The first graph shows 16 years of retirement spending. The orange line is indexed to a starting value of $100 and has risen over the years to $132. The blue line starts at the same origin but assumes that our spending grows at the 4% SWR’s rate of inflation. After 16 retirement years of the Consumer Price Index (the same inflation index as the military pension and Social Security), our spending should be at $136.
We wandered above and below that 4% SWR curve, yet we still ended up on the low side.
In 2004-05 we were spending on home improvement projects like our photovoltaic array and our solar water heater. We were also ramping up our taekwondo training and doing more travel during school holidays.
We spent 2008-2011 coping with the Great Recession. Humans are not 4% SWR robots, and we traveled to less-expensive locations because we felt uncomfortable about partying like it was 1999. By 2011, though, our daughter had started college. We ramped up our lifestyle with home improvement and even more travel.
How did that affect our withdrawal rate?
Again, this graph indexes our first full year of retirement to the 4% SWR. The black line shows our actual spending divided by our investment portfolio’s value. In 2006-07 our withdrawal rate dropped below 4% because the value of our investments grew much faster than our spending. That went the opposite direction in 2008-12 as our investments took much more of a beating than our spending.
The blue line shows what our withdrawal rate would have been if we rigidly spent the 4% Safe Withdrawal Rate by starting at a 4% withdrawal and raising our spending by the rate of inflation. The graph’s variation is caused by the changing value of our investment portfolio, yet everything recovered and converged back to that 4% line by 2017. Now it’s trending down below 4%.
We’ve been withdrawing from that investment portfolio for over 16 years and two very scary recessions. Despite the volatility, it’s doing just fine. We know our expenses will be lower in 2019, leaving more in our investments to grow even faster.
The Go-Go Years
We’re having as much retirement fun as our bodies can handle. (I don’t surf 20-foot waves anymore, but 10-15 feet is still fun.) Our retirement spending is in the middle of Michael Kitces’ “go-go” years of the retirement spending smile. We’ve kept it up for over 16 years and our investments have done just fine.
Although our total spending has tracked the 4% SWR, our non-discretionary spending has dropped dramatically since 2003. We have lower utility bills, lower insurance expenses, lower vehicle expenses, a lower interest rate on our mortgage, lower expense ratios on our investments, and a much lower income-tax bill. We’ve raised our family and our daughter is off our payroll. We’re eating healthier while spending less. Even home maintenance (and improvement) is cheaper.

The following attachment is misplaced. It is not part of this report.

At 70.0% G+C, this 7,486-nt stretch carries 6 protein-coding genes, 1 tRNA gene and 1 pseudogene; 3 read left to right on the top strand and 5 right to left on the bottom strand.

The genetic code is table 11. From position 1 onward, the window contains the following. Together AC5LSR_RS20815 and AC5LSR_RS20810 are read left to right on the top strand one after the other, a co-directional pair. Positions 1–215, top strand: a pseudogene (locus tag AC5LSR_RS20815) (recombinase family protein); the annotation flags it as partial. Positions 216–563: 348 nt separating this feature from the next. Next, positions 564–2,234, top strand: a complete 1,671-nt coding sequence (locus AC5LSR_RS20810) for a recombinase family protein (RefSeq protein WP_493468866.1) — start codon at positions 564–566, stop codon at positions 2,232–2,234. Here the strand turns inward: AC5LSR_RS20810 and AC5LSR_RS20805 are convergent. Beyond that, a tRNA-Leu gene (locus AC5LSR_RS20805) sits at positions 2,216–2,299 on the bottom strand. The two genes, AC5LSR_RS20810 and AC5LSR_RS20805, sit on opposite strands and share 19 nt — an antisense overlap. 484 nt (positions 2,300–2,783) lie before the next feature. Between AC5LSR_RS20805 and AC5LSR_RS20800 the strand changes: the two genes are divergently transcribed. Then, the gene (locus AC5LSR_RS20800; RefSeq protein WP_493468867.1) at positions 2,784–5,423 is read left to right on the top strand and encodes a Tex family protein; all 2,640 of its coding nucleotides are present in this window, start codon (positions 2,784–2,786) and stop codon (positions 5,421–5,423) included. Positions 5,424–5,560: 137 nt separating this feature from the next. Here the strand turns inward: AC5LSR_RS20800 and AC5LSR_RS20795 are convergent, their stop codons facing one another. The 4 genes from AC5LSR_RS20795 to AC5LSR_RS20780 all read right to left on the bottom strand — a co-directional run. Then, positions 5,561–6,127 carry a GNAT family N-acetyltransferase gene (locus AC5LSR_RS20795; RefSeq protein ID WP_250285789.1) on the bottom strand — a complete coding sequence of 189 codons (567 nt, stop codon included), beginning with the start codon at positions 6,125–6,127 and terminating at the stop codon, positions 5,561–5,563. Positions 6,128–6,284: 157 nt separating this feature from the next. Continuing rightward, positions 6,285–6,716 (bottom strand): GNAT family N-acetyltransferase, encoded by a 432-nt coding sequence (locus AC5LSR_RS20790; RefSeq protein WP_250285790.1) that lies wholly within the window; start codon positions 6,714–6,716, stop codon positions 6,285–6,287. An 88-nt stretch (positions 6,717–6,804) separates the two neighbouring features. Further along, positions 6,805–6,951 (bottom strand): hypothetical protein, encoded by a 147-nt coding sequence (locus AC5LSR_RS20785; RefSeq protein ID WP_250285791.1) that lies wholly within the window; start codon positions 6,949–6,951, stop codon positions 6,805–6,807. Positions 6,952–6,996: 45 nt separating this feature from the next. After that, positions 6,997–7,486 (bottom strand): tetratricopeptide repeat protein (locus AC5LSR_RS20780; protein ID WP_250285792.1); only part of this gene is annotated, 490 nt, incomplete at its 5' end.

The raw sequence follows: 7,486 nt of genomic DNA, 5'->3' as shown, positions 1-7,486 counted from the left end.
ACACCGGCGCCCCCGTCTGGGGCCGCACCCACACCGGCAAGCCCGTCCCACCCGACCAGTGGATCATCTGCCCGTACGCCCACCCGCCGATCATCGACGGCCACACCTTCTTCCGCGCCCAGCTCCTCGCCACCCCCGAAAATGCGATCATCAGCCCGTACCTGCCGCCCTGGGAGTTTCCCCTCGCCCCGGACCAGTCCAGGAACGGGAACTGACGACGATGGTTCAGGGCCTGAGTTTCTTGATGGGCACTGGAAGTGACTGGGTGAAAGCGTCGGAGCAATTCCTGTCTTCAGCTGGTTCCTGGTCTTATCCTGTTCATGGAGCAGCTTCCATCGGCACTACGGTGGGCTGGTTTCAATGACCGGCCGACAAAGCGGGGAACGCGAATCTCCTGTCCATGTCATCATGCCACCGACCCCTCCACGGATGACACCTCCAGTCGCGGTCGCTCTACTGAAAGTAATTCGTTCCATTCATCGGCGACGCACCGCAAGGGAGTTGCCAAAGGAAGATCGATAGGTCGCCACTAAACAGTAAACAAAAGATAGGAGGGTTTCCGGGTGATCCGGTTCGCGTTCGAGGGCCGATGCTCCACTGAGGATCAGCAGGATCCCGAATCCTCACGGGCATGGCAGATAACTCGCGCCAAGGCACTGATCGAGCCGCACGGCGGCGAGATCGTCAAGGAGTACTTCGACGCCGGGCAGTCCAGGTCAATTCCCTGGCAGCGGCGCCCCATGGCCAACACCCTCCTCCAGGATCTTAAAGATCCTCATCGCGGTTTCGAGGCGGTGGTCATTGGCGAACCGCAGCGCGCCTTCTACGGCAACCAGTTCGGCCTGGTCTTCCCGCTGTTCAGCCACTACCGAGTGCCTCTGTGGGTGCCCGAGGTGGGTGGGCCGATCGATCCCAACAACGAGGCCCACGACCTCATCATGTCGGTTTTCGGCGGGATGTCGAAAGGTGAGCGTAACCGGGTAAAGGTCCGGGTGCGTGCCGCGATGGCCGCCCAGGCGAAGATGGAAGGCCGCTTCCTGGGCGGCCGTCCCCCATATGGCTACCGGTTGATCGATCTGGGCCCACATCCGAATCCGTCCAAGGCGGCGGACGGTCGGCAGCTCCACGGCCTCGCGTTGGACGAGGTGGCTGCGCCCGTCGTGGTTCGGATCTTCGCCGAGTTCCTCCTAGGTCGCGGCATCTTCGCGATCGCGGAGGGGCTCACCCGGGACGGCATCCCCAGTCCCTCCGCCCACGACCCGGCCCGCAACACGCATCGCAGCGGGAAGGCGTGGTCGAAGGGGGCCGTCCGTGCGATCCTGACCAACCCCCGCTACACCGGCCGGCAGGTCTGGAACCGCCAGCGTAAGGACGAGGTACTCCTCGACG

I haven’t had a haircut since early 2002.
We’re really racking up the savings on that one.
Controlling the essential expenses has given us a lot more to spend on entertainment.
Yet even our entertainment is less expensive. I’ve bought all the surfboards I can handle. (Surf wax is cheap.) Empty-nester travel during shoulder seasons costs less than family summer vacations. Travel hacking has dramatically improved, and these days we enjoy the occasional first-class lie-flat seat. (A sleeping bag and a yoga mat on the deck of a military cargo jet is still the ultimate aircraft lie-flat experience.) We can see plenty of room to ramp up that lifestyle.
More importantly, my inflation-fighting military pension now protects us from volatility risk and sequence-of-returns risk. The CPI has gone up a total of nearly 40% since we retired, but our annuity income has also risen by nearly 40%.
The Slow-Go Years
We’ve already verified that our current lifestyle expenses are sustainable, and I’d like to think that I have another 30 years of travel and surfing in me. I’ll let you know how that goes.
In the meantime, we’ve won the financial independence game. The major risks have already been covered, and now we’re just running up the score.
Social Security is on the horizon if we need it. (We won’t need it.) We can finally afford the opportunity cost of our rental property. My spouse’s Reserve pension starts in 2022. Philanthropy and estate planning are in progress.
Our No-Go Years
I don’t have a clue on that part of our lives, except to hold it off as long as possible. There are a few surfers in our lineup who are in their 80s. I know of a couple of famous surfers who were paddling out in their 90s. I may not be popping up on a longboard, but if I can’t paddle a stand-up board then I’ll still be out there in a kayak.